Q: My daughter is 3 years old and still sucks her thumb. Is this normal? At what point do I need to worry? What can I do to stop this?
A: Thumb-sucking is a habit that is very common and leads to a lot of angst among parents (perhaps partially because many parents do not realize how common it is and are unduly embarrassed!). In fact, 80 percent of infants and young toddlers utilize thumb-sucking as a means of self-soothing. One in three preschool children and one out of five school-aged children still suck their thumbs, so you are not alone.
As with most behaviors, thumb-sucking is not a big deal until it interferes with other aspects of your child’s life. For instance, it is rarely a problem that needs medical intervention before the age of four; after 4 years old, there is a risk of dental malocclusion, overbite, TMJ problems and, rarely, impaired facial growth. Another reason that it can become problematic is the risk of accidental poisoning – as your child comes in contact with toxic substances, she may ingest toxins if her fingers are going into her mouth. Socially, it becomes a problem when it leads to impaired interactions with either peers or family members.
As is generally the case with concerning early childhood behaviors, the best way to extinguish the habit is to not make a big deal about it. Rather than chastise your daughter while she sucks her thumb, reward her when you notice that she is not sucking her thumb. Some children suck their thumbs out of boredom, so try to find other things to occupy her hands, such as a favorite toy or stuffed animal. Because many children suck their thumb as a way to soothe or calm themselves when upset, teasing or belittling them when they do it can actually make things worse.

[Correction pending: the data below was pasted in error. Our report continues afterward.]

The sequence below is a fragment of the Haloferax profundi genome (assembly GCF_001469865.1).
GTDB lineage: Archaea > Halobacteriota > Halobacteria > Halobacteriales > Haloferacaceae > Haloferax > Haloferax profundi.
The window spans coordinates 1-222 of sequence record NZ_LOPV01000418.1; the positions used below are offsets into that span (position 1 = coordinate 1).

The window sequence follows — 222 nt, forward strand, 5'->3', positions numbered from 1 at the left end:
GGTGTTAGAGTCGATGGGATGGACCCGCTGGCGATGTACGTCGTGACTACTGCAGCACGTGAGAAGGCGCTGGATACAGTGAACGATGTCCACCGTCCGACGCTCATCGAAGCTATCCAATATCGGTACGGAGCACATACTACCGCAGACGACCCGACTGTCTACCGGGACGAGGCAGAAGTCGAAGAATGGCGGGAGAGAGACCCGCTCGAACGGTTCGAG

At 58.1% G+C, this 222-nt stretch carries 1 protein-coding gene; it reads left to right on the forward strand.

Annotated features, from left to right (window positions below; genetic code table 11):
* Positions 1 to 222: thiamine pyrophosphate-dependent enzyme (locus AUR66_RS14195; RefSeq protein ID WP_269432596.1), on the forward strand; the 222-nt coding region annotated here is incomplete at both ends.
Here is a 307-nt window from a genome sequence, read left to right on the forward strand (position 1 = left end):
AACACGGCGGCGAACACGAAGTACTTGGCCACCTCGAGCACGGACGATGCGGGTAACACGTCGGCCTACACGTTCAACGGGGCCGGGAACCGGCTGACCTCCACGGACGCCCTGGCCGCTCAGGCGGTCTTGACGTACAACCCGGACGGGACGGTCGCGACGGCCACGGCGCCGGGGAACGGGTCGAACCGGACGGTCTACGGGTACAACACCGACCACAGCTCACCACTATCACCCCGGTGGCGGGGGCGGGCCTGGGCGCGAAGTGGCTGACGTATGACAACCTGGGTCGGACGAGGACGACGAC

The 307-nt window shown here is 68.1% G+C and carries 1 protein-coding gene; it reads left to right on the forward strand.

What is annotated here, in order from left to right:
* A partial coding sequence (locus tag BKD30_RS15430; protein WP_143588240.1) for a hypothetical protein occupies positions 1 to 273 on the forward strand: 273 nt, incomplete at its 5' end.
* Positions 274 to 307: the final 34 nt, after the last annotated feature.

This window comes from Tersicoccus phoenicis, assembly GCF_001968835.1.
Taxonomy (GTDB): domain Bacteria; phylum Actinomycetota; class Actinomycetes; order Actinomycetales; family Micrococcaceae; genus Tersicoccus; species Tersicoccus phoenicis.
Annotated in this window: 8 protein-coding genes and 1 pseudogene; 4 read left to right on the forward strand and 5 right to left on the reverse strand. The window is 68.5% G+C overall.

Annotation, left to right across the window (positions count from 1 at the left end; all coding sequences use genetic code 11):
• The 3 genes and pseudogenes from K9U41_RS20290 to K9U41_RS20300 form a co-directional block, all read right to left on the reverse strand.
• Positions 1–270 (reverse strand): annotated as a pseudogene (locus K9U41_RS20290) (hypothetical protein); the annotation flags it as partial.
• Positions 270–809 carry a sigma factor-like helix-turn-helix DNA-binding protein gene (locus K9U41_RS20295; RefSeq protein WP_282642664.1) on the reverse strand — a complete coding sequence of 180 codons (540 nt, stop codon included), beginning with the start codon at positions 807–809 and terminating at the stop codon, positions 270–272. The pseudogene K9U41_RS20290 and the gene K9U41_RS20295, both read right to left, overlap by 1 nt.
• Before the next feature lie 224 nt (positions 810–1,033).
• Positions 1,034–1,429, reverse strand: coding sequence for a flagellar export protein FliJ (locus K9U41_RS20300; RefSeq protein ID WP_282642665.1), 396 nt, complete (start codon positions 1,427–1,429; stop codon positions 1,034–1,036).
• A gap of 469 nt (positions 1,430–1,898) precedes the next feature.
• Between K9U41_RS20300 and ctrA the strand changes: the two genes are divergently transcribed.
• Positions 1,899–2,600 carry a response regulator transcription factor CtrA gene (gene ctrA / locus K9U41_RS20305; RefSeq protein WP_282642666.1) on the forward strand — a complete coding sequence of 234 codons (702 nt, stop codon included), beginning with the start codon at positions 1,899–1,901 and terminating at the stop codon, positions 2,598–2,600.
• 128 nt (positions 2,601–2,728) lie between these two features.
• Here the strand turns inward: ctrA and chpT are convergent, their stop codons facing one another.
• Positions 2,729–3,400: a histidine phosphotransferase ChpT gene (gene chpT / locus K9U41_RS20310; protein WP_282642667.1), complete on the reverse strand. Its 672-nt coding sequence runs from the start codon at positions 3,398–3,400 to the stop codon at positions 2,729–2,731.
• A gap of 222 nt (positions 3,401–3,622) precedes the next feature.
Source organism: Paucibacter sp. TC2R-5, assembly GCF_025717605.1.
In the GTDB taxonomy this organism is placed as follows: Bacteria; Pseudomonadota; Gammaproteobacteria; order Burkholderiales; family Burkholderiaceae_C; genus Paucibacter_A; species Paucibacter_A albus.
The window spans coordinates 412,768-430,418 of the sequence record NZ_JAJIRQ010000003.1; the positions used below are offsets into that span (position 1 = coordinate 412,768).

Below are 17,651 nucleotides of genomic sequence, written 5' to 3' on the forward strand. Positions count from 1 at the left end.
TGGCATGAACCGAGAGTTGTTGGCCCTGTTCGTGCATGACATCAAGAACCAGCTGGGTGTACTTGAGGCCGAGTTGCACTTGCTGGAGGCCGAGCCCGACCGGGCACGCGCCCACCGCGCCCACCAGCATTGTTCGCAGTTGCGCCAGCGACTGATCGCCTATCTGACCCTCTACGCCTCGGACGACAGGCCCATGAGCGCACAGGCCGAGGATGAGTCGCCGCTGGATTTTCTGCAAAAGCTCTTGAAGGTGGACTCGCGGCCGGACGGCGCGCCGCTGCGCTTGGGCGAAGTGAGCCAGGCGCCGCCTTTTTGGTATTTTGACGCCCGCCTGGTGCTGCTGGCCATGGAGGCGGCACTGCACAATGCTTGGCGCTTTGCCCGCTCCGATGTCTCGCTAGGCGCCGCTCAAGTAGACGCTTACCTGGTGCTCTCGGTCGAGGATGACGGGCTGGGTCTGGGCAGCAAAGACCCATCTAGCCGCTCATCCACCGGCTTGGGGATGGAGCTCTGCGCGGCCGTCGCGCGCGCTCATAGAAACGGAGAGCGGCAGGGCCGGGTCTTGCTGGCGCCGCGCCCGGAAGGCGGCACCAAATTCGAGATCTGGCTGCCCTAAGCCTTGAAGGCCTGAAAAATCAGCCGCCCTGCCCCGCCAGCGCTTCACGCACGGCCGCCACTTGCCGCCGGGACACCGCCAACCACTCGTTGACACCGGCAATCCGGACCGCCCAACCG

In some cases, it is quite difficult to get children to stop sucking their thumbs. For these children, if it’s becoming a dental or social issue, other interventions may be needed. These include putting bitter substances on the thumb, splinting the thumb (as a reminder, not a punishment), and, occasionally, oral appliances from a pediatric dentist.
Long story short, this behavior is common, is still normal for another year and likely will go away on its own, so try not to make a big deal about it. If it becomes a problem, utilize some of the tips above or ask your pediatrician. Good luck!
If you have a question about your child's health or happiness, ask Dr. Eichner or any of our experts by sending email to firstname.lastname@example.org.
Brian Eichner is a general pediatrician and assistant professor of Pediatrics at Duke Children's Primary Care-Roxboro Street in Durham. He enjoys providing care for children who are healthy as well as those with complex medical conditions. Dr. Eichner also serves as the medical director of the Duke Pediatric Diagnostic Clinic. He and his wife have lived in the Triangle since 2006.